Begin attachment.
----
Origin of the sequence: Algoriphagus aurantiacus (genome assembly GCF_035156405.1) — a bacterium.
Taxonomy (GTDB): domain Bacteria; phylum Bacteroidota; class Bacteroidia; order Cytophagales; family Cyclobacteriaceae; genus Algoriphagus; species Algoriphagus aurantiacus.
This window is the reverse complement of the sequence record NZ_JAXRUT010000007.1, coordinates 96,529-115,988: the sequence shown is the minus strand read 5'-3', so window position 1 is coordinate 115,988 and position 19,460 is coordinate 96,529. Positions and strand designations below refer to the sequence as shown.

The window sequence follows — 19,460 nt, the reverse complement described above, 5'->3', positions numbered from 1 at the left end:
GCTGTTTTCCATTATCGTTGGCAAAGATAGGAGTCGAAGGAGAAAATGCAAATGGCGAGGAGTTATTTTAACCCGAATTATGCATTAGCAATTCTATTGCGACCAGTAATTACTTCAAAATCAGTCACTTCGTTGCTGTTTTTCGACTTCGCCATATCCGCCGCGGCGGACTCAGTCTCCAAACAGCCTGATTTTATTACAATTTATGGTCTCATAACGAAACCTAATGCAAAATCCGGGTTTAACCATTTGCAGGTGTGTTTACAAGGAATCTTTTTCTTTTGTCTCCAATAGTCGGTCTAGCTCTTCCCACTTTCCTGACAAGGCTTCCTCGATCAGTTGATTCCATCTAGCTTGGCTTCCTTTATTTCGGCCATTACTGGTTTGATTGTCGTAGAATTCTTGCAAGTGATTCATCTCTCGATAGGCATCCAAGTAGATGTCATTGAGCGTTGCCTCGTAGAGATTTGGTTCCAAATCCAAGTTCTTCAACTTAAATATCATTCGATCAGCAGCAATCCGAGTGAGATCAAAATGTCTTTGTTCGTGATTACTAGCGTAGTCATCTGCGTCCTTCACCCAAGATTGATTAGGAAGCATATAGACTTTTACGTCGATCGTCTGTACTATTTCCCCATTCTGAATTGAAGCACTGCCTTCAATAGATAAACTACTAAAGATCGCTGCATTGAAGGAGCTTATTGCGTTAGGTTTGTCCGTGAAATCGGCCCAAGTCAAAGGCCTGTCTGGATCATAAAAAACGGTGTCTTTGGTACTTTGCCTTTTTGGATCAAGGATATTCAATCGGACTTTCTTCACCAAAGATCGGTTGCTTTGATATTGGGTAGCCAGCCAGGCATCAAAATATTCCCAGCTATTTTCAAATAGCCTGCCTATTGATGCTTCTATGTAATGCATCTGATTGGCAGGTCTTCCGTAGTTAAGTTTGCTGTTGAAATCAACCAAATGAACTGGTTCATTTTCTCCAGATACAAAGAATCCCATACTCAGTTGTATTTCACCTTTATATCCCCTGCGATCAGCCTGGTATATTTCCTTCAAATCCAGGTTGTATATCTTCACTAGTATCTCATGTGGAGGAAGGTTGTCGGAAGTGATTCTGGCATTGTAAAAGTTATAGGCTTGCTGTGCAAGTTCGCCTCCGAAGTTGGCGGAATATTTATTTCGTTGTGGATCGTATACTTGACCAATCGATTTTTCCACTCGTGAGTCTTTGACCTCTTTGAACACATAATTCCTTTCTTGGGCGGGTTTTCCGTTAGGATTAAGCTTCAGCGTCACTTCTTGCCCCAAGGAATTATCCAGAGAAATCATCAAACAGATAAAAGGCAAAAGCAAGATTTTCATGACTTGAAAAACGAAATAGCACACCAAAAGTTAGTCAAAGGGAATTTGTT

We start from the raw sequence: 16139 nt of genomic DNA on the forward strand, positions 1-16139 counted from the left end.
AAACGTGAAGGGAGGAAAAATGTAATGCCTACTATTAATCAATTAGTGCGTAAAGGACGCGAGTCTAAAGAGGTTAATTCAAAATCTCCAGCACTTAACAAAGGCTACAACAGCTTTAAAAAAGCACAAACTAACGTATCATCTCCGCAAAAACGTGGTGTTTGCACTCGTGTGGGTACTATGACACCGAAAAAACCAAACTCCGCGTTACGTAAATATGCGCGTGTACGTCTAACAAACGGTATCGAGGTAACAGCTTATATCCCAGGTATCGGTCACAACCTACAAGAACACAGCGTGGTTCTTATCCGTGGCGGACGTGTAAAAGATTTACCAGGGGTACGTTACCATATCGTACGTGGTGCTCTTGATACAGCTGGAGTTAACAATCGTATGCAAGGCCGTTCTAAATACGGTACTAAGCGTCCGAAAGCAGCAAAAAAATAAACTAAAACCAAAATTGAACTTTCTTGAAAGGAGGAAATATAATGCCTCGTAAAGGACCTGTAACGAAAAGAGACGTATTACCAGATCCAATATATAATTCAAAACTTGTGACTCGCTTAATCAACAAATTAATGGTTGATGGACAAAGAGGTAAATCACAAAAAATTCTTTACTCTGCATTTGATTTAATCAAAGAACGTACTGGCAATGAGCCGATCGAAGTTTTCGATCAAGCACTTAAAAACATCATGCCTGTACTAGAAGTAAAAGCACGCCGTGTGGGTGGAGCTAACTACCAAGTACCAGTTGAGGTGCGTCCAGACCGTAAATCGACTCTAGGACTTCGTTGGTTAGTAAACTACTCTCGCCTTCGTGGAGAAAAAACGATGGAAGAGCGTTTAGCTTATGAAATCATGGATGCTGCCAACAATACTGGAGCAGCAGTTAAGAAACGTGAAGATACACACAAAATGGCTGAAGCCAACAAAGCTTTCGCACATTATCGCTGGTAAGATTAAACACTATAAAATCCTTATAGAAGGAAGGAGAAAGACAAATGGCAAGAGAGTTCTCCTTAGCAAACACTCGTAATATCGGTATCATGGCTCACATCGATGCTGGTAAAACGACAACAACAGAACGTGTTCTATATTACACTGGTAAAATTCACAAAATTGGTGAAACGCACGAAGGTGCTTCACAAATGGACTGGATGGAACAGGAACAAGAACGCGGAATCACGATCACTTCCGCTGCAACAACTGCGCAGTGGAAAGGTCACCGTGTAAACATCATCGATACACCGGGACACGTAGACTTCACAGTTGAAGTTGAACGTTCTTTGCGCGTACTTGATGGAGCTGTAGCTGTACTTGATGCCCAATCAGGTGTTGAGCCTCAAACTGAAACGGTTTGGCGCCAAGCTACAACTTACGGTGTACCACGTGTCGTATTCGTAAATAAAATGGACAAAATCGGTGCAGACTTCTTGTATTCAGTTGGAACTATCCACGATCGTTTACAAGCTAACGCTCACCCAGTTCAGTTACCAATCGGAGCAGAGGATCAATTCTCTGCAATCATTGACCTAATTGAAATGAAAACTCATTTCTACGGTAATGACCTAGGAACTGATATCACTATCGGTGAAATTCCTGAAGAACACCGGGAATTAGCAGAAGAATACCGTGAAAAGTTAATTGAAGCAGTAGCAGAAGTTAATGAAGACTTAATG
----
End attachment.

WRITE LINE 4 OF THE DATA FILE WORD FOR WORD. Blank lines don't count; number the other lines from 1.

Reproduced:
The window sequence follows — 19,460 nt, the reverse complement described above, 5'->3', positions numbered from 1 at the left end: